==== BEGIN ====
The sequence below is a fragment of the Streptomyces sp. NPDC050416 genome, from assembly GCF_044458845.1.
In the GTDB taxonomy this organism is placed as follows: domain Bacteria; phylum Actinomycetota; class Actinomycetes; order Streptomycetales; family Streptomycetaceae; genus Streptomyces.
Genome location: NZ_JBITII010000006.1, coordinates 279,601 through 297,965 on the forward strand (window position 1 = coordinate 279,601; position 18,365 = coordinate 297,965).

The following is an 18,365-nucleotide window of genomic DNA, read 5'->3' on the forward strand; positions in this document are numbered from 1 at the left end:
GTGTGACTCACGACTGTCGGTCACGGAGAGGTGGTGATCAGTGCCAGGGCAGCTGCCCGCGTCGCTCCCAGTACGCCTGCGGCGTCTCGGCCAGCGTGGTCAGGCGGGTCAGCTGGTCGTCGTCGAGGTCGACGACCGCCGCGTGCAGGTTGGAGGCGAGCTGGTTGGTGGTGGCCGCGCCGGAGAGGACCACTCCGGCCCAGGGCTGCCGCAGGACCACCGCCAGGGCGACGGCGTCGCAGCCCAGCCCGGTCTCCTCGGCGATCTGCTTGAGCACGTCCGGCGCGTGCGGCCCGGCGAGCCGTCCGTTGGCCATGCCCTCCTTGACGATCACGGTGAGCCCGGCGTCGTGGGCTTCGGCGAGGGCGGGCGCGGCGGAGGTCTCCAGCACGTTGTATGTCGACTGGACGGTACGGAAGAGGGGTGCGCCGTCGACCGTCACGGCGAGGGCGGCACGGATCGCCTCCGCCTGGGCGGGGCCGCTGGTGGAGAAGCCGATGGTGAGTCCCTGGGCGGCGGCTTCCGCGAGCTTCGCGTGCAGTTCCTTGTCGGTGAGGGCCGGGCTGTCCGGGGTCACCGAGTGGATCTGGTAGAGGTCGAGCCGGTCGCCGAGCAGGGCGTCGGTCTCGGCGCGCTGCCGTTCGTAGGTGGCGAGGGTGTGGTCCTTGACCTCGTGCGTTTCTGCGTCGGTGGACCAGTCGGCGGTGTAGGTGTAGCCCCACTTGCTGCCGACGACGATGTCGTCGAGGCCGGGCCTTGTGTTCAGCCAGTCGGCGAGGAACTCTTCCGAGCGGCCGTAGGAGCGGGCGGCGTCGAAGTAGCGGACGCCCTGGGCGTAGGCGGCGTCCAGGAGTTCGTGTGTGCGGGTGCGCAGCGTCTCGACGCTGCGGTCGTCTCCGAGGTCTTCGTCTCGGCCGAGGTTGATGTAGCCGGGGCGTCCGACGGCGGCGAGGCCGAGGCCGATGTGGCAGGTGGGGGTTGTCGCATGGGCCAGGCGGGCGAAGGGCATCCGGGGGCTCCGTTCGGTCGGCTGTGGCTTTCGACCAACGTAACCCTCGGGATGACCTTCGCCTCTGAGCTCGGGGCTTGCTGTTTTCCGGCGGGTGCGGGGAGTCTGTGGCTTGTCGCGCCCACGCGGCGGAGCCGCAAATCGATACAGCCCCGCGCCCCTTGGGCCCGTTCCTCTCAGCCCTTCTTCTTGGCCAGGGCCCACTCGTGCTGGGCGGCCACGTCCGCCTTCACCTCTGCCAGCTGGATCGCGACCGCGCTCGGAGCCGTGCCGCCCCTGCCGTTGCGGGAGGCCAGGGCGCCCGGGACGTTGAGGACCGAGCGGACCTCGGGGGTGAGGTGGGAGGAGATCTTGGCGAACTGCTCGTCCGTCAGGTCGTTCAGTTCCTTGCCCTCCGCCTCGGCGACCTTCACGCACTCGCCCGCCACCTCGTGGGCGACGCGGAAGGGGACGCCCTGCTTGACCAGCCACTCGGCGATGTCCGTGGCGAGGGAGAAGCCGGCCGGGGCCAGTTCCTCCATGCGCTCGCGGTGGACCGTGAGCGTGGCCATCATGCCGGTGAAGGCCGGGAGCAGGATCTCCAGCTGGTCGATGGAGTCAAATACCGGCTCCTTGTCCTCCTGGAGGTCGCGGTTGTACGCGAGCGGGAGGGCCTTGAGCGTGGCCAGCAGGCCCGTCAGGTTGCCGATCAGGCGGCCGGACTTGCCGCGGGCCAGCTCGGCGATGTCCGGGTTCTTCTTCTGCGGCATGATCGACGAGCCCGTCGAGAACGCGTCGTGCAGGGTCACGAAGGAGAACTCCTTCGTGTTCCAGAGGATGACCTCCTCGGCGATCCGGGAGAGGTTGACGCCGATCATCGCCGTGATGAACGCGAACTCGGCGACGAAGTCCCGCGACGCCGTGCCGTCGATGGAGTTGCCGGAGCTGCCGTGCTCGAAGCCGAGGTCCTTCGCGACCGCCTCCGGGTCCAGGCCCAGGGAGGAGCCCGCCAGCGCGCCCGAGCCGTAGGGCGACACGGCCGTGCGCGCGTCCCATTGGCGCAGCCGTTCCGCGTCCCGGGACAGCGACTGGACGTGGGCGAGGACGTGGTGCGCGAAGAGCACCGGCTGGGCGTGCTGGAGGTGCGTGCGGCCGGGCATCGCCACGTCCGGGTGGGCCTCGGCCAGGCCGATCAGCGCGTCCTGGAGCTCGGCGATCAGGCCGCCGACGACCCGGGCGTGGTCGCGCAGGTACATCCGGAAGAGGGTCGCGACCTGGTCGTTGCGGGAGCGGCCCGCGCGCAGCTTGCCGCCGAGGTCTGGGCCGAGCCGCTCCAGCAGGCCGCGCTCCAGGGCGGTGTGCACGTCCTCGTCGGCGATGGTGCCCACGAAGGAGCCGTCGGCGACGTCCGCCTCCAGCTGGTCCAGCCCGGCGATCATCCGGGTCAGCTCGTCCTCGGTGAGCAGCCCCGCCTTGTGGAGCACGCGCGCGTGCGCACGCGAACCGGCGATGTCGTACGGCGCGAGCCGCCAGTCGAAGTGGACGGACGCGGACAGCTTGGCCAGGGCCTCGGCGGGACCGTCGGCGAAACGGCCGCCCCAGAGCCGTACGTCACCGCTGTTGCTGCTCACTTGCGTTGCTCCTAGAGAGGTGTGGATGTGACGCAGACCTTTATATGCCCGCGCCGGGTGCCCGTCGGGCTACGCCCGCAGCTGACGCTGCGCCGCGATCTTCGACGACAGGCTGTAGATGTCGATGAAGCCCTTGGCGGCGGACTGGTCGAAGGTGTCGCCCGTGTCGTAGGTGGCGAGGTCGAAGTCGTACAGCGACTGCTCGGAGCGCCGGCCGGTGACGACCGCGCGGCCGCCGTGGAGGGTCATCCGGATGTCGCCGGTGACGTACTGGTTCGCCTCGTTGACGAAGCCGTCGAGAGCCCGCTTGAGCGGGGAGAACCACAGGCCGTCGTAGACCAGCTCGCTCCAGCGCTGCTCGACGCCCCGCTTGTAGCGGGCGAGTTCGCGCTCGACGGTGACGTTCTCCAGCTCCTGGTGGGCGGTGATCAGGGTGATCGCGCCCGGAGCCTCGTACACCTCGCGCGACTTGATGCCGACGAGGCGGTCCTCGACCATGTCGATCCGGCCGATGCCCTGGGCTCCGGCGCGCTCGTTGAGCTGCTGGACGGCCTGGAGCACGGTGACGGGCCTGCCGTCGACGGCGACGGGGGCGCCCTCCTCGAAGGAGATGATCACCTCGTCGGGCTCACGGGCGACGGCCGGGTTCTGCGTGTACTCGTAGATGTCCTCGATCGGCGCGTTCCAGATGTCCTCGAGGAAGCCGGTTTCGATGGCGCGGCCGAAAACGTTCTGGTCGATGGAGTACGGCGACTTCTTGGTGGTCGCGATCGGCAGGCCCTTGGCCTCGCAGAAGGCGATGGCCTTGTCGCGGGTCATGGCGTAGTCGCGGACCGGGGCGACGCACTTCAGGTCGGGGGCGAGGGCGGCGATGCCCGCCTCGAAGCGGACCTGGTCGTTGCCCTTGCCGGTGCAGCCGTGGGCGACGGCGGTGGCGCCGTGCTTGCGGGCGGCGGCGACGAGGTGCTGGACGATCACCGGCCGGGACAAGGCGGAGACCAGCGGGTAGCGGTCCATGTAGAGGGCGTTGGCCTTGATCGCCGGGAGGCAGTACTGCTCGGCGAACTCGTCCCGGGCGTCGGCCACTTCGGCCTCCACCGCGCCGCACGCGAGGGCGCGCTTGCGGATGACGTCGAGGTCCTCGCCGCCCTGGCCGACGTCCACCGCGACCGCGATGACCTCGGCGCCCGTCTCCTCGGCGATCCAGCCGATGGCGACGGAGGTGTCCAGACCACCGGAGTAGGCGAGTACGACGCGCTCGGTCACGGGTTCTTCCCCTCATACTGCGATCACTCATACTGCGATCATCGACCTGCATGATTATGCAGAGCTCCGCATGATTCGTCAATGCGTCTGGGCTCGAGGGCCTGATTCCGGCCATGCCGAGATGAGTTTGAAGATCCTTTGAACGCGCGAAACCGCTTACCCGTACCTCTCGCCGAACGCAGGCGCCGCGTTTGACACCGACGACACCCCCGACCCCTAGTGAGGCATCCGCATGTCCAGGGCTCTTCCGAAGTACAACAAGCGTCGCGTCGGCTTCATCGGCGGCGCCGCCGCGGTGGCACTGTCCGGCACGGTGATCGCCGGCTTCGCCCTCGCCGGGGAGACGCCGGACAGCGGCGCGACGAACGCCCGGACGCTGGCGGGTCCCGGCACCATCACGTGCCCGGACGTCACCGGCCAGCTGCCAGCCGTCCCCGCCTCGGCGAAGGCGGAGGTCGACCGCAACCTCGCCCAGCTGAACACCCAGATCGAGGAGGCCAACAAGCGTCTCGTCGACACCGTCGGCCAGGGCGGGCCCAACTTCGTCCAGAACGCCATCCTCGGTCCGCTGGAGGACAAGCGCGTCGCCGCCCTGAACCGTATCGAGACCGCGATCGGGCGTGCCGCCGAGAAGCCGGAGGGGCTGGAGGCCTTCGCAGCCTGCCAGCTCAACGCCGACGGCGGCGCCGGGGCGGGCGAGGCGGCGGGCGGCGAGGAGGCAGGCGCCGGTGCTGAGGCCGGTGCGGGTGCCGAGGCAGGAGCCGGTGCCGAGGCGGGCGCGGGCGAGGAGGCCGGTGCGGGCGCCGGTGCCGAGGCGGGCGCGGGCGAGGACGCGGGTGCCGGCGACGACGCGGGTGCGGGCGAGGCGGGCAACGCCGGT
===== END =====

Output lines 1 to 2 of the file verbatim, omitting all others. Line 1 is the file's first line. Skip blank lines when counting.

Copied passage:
The sequence below is a fragment of the Streptomyces sp. NPDC050416 genome, from assembly GCF_044458845.1.
In the GTDB taxonomy this organism is placed as follows: domain Bacteria; phylum Actinomycetota; class Actinomycetes; order Streptomycetales; family Streptomycetaceae; genus Streptomyces.